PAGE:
Michael Newton

Acting Associate Clinical Professor of Law
Vanderbilt University Law School

LL.M., J.D. University of Virginia LL.M. The Judge Advocate General’s School

B.S. United States Military Academy at West Point

Mike Newton came to Vanderbilt having previously served as an Associate Professor in the Department of Law, United States Military Academy. A highly sought after speaker on accountability and conduct of hostilities issues, he has published more than 30 articles, editorials and book chapters, as well as op-eds for the New York Times and International Herald Tribune among other papers. Professor Newton is a member of the International Institute of Humanitarian Law. At Vanderbilt, he teaches practice-based courses relating to international law and international criminal law and develops externships and other educational opportunities for students interested in international legal issues. He developed and teaches Vanderbilt’s innovative International Law Practice Lab. As the Senior Advisor to the United States Ambassador-at-Large for War Crimes Issues, Professor Newton implemented a wide range of policy positions related to the law of armed conflict, including U.S. support to accountability mechanisms worldwide. He was the senior member of the team that taught international law to the first group of Iraqis who began to think about accountability mechanisms and a constitutional structure in November 2000. He subsequently assisted in drafting the Statute of the Iraqi High Tribunal, and served as the Advisor to the Judicial Chambers in 2006. Professor Newton has taught Iraqi jurists on seven other occasions, both inside and outside Iraq and as part of the academic consortium he assists Vanderbilt students in providing substantive advice to the lawyers in Iraq. He served as the U.S. representative on the U.N. Planning Mission for the Sierra Leone Special Court, and was also a member of the Special Court academic consortium. From January 1999 to August 2000, he served in the Office of War Crimes Issues, U.S. Department of State. He negotiated the Elements of Crimes document for the International Criminal Court, and coordinated the interface between the FBI and the ICTY and deployed into Kosovo to do the forensics fieldwork to support the Milosevic indictment.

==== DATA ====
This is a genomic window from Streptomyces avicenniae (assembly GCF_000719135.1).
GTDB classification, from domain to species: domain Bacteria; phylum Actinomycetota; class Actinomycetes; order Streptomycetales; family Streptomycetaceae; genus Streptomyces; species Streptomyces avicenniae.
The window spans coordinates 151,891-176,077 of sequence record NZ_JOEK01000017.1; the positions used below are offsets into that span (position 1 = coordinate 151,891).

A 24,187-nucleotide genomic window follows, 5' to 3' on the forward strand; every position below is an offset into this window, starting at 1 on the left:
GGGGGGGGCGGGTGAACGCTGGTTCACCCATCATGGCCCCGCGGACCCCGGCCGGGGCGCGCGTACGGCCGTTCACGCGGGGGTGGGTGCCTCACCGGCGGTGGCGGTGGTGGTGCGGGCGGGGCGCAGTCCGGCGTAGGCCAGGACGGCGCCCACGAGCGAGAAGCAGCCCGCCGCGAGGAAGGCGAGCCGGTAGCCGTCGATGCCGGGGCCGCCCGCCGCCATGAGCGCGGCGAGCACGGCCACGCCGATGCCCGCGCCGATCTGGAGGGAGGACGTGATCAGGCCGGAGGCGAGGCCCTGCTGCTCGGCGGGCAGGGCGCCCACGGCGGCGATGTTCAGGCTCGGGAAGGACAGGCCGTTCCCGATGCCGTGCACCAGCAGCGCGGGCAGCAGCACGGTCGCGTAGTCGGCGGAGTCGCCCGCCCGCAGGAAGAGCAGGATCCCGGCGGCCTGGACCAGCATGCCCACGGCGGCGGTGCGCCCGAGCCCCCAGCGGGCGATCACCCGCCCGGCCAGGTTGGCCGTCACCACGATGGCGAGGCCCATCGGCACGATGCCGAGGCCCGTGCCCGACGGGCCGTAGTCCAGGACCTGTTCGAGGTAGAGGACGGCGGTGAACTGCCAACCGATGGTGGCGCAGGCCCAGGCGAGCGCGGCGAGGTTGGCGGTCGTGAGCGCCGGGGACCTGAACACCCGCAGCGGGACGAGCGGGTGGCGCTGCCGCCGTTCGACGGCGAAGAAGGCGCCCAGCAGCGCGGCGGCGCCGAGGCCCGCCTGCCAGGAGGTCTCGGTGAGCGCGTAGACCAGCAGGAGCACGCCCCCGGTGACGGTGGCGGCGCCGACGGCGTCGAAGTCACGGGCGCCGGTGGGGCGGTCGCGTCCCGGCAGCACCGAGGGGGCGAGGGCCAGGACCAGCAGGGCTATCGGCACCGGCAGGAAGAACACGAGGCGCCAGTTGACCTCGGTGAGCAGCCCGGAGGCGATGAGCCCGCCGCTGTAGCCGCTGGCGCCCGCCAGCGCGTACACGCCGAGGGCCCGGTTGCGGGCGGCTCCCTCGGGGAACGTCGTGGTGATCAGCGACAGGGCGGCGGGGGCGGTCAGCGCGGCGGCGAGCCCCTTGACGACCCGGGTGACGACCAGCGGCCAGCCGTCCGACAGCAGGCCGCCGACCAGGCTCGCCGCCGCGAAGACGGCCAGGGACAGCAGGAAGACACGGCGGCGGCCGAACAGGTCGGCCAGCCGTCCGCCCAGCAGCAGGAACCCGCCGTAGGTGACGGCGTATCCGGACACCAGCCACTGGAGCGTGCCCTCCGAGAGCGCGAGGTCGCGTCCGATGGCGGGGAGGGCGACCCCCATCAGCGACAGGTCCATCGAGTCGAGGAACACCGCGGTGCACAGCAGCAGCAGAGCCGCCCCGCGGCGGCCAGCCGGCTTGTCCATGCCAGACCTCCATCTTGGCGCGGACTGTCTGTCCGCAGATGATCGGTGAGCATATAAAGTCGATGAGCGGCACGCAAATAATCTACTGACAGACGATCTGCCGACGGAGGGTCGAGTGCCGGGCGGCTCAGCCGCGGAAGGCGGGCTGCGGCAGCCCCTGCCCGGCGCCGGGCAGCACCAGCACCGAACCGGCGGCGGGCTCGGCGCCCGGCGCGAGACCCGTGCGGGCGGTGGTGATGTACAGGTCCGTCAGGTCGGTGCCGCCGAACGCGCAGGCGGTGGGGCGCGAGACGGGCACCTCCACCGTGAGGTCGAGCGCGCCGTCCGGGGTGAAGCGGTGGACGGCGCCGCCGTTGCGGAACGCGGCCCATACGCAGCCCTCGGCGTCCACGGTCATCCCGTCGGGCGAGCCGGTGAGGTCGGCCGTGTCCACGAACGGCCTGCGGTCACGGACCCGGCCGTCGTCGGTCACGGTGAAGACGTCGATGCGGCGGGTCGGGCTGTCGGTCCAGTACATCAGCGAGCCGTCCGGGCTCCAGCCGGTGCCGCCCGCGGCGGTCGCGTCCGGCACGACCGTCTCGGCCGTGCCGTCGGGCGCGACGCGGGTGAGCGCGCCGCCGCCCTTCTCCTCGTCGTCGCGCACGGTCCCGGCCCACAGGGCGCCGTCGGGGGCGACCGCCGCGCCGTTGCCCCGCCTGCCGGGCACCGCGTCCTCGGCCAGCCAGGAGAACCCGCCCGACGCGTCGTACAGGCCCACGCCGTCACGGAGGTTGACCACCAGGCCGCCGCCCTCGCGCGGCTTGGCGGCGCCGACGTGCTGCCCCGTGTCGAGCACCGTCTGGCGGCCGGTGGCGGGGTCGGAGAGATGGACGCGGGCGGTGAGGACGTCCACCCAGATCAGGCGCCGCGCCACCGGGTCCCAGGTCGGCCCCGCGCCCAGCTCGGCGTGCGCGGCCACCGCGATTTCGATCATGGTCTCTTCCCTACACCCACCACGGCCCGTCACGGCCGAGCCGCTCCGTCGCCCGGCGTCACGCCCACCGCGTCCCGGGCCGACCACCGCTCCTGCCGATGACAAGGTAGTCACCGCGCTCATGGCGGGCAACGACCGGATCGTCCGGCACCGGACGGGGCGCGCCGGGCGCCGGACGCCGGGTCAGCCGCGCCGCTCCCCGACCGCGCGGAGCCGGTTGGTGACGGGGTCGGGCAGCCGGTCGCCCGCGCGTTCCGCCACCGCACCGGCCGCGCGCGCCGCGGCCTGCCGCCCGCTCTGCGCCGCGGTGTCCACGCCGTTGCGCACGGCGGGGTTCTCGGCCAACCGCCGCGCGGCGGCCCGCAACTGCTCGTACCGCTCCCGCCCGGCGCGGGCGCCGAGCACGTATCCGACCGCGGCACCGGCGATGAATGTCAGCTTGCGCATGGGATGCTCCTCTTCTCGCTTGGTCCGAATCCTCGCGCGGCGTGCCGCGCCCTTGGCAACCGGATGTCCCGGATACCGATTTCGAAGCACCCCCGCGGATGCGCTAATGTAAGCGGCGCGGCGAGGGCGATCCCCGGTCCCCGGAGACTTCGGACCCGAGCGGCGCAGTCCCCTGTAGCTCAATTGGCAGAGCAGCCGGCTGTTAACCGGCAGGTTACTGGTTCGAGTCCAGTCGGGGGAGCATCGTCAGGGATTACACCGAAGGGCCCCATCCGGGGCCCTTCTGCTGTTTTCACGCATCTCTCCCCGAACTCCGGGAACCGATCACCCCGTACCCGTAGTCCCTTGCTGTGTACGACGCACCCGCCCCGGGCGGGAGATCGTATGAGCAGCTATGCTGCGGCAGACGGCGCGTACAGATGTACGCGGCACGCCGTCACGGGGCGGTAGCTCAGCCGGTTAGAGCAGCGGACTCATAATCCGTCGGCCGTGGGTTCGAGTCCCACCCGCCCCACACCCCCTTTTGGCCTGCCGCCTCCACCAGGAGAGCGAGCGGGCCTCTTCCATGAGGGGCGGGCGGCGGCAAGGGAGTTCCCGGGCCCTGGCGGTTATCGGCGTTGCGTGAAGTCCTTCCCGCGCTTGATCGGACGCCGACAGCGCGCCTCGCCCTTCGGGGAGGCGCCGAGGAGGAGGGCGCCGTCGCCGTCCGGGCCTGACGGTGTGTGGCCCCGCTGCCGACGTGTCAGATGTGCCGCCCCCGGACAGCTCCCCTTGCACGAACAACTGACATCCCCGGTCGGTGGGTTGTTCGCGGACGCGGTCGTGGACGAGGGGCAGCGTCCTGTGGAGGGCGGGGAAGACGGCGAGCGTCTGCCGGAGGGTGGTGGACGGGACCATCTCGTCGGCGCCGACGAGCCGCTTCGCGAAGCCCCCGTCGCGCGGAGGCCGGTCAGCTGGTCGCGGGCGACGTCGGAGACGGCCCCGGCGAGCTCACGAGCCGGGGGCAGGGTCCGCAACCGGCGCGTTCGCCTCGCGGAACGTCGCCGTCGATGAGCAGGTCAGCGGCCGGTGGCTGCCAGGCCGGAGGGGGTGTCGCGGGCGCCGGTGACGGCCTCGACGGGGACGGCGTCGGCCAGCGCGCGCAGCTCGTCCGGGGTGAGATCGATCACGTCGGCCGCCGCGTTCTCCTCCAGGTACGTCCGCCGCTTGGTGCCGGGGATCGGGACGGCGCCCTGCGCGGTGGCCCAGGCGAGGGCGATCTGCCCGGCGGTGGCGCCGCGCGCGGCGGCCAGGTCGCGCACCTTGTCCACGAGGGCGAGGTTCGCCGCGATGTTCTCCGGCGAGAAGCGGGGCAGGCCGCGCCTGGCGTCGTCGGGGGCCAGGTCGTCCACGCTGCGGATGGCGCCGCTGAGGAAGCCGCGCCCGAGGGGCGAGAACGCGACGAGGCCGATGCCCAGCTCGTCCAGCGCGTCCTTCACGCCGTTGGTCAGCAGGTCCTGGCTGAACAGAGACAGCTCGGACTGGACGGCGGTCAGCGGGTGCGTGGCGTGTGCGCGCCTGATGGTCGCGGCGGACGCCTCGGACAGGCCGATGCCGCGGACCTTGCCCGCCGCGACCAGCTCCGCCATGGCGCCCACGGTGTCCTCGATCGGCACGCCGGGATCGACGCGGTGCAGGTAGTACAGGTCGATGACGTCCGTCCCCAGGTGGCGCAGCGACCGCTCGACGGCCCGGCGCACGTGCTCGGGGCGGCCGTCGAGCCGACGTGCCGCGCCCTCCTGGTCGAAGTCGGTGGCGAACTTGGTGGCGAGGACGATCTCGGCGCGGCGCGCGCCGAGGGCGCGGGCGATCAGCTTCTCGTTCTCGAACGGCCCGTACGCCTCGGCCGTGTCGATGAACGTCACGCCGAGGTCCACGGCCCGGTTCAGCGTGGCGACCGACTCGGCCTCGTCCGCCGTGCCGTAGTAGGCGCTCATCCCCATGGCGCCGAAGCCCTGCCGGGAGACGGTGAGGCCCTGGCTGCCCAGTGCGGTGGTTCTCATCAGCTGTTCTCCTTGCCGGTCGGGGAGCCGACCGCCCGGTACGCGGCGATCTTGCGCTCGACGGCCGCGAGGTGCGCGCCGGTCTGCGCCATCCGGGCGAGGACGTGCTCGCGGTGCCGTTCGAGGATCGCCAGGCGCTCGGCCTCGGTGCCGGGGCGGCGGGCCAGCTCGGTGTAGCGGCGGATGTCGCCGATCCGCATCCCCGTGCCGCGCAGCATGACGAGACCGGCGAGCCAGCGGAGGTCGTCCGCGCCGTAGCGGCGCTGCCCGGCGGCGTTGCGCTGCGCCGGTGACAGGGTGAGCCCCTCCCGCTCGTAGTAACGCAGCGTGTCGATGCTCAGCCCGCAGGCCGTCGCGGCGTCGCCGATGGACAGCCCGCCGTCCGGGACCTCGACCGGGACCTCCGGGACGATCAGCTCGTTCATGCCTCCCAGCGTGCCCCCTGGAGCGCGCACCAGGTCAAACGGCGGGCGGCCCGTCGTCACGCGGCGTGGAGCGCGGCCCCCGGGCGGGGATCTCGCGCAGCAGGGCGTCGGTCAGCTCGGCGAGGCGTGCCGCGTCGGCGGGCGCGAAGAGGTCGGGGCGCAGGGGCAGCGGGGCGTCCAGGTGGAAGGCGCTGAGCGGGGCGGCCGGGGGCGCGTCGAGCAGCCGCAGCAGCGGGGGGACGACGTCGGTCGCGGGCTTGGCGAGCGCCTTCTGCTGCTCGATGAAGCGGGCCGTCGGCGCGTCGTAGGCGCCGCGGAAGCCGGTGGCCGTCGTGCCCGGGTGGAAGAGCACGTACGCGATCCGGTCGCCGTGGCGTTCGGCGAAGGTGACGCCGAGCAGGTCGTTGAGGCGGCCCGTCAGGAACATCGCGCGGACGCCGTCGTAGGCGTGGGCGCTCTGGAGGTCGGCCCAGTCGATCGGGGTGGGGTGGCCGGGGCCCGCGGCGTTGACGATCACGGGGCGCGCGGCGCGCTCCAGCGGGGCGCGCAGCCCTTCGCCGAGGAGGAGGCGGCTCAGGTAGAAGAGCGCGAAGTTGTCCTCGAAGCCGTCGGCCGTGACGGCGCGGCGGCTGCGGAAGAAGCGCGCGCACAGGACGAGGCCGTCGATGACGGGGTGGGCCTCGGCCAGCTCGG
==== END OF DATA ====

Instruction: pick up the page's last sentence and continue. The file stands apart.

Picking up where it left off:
Professor Newton began his distinguished military career after graduating from the United States Military Academy at West Point. He served as an armor officer in the 4th Battalion, 68th Armor, Fort Carson, Colorado until his selection for the Judge Advocate General’s Funded Legal Education Program. As an operational military attorney, Professor Newton served with the United States Army Special Forces Command (Airborne), Fort Bragg, North Carolina in support of units participating in Desert Storm. Following duty as the Chief of Operational Law, he served as the Group Judge Advocate for the 7th Special Forces Group (Airborne). He deployed on Operation Provide Comfort to assist Kurdish civilians in Northern Iraq, as well as a number of other exercises and operations. From 1993-1995 he was reassigned as the Brigade Judge Advocate for the 194th Armored Brigade (Separate), during which time he organized and led the human rights and rules of engagement education for all Multinational Forces and International Police deploying into Haiti. He subsequently was appointed as a Professor of International and Operational Law at the Judge Advocate General’s School, Charlottesville, Virginia from 1996-1999.

Representative Publications

  • Unlawful Belligerency after September 11: History Revisited and Law Revised,” in New Wars, New Laws? Applying the Laws of War to 21st Century Conflicts 75 (David Wippman and Matthew Evangelista, eds., 2005)
  • “The Iraqi High Criminal Court: Controversy and Contributions,” 88 International Review of the Red Cross (forthcoming 2006)
  • “War by Proxy: Legal and Moral Duties of ‘Other Actors’ Derived from Government Affiliation,” Case W. Res. J. Int’l L., Symposium Issue, Fall 2005 (forthcoming 2006)
  • “The Iraqi Special Tribunal: A Human Rights Perspective,” 38 Cornell Int. L.J. 863 (2005)
  • “Iraq’s New Court Finds Itself on Trial,” New York Times Op-Ed Page, Nov. 24, 2004.
  • “I Am an American Soldier: Reflections on Abu Graib,” 45 Anthropology News No. 6, at 17 (September 2004)
  • “Harmony or Hegemony? The American Military Role in the Pursuit of Justice,” 19 Conn. J. Int’l Law 231 (2004)
  • “Comparative Complementarity: Domestic Jurisdiction Consistent with the Rome Statute of the International Criminal Court,” 167 Mil. L. Rev. 20 (March 2001) [Recipient, ABA Military Writing Award – 2002]
  • “International Criminal Law Aspects of the War Against Terrorism,” in International Law and the War on Terror, 79 U.S. Naval War College International Law Studies 323 (2003)

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